By John Annaloro
First and foremost, it is important to note that the first financial institution on record in the United States was a financial cooperative (like us), not a commercial bank. It emerged in 1732, with a focus on agriculture and business lending, in New London, Conn. It was regulated (Source: Farm Credit Association, a federal regulatory agency). More than an interesting history lesson, the takeaway here is that banks don’t “own” business lending in the United States. Credit unions, in essence, were here first, doing it first.
There was no cap on credit union business lending—ever—until 1998, when the Credit Union Membership Access Act (CUMAA) was passed. Before that, credit unions could do all the business lending they wanted.
CUMAA was needed as a technical fix for “exploitable wording” in the Federal Credit Union Act, which, if read in a certain context, seemingly restricted consumer access to credit unions. The bill was proposed on the heels of the Supreme Court decision in NCUA v. First National Bank & Trust, after a series of key lower court victories by the American Bankers Association (ABA) as part of their legislative agenda to use the justice system to deal major setbacks to credit unions.
Congressional passage of CUMAA reversed this Supreme Court ruling, authorizing credit unions to have multiple common bonds among their memberships—essentially improving safety by lessening concentration risk.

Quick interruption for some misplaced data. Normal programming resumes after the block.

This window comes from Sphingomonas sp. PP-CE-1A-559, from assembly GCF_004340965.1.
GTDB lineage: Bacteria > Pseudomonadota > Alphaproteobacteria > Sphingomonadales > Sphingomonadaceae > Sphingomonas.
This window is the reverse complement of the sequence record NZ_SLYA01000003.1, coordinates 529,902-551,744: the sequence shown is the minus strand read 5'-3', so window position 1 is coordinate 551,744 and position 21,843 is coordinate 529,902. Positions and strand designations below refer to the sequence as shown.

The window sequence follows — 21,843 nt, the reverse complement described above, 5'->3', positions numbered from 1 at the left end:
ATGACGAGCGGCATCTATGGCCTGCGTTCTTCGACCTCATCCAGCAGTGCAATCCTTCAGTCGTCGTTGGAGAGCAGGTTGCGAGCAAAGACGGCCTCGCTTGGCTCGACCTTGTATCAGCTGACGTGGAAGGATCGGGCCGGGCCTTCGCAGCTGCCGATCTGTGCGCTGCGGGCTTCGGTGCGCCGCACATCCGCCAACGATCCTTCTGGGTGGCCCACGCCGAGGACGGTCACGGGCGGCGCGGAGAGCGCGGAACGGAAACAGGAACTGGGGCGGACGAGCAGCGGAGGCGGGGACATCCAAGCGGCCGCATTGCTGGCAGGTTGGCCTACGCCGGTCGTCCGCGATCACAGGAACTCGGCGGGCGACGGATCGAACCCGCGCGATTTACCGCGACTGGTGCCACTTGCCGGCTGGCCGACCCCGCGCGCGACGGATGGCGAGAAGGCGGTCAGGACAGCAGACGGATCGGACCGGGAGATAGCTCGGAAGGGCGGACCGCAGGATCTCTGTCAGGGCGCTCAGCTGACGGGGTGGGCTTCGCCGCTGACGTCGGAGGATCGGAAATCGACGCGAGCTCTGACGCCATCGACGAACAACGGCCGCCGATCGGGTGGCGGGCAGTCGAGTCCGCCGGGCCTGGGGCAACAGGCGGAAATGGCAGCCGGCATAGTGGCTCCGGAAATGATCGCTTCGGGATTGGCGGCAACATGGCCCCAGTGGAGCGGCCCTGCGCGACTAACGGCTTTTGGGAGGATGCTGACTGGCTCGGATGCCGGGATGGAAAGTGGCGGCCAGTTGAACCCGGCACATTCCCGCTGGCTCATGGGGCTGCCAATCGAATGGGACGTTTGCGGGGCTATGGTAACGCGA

To get Congressional consensus needed for passage, some political horse-trading was done between the parties, bankers and credit unions. Banks conceded passage in exchange for getting amendments that would ring-fence future credit union growth. Accordingly, the final version of CUMAA allowed for changes to field of membership, but equally had banker provisions that included:
- Higher capital standards for credit unions than banks;
- Limits on growing capital (safety & soundness reserves);
- A portfolio cap on member business lending;
- Prompt Corrective Action, or fast regulatory action that would inhibit regulator “forbearance” on temporarily impaired institutions, presumably making them fail faster.
This “deal” was made without credit unions in the room. Principals were the following individuals:
- Peter Blocklin and Ed Yingling as top lobbyists for the ABA
- Rick Carnell, Assistant Treasury Secretary for Financial Institutions and a Clinton appointee
- Senator Chuck Hagel, R-Neb., who helped deliver the Republican vote as minority whip. Before coming to the Senate, Hagel had become a multi-millionaire with a cellular phone company, and among other endeavors was president of the McCarthy Group, an investment banking firm.
Because the field-of-membership corrections were so important to the credit union industry, CUNA, other trades and the credit unions “held their nose” and accepted the terms, knowing that they would eventually have to come back to Congress to fix these things.
It is now time to fix things. The banking system, as evidenced by its failures, requires change. The American economy requires change.
Credit unions have an opportunity to be a part of creating that positive change, and raising the MBL cap will be one important step in that direction.
There has never been a better time to be a credit union.
John Annaloro is the CEO of the Northwest Credit Union Association. Member Business Lending is the subject of a House subcommittee hearing scheduled for Wednesday, Oct. 12, 2011. For more information on how you can advocate in support of raising the MBL cap, read the “Call to Action” issued by the NWCUA and visit CUNA’s Grassroots Action Center.
Questions or Concerns? Contact Matt Halvorson, Anthem Editor: email@example.com.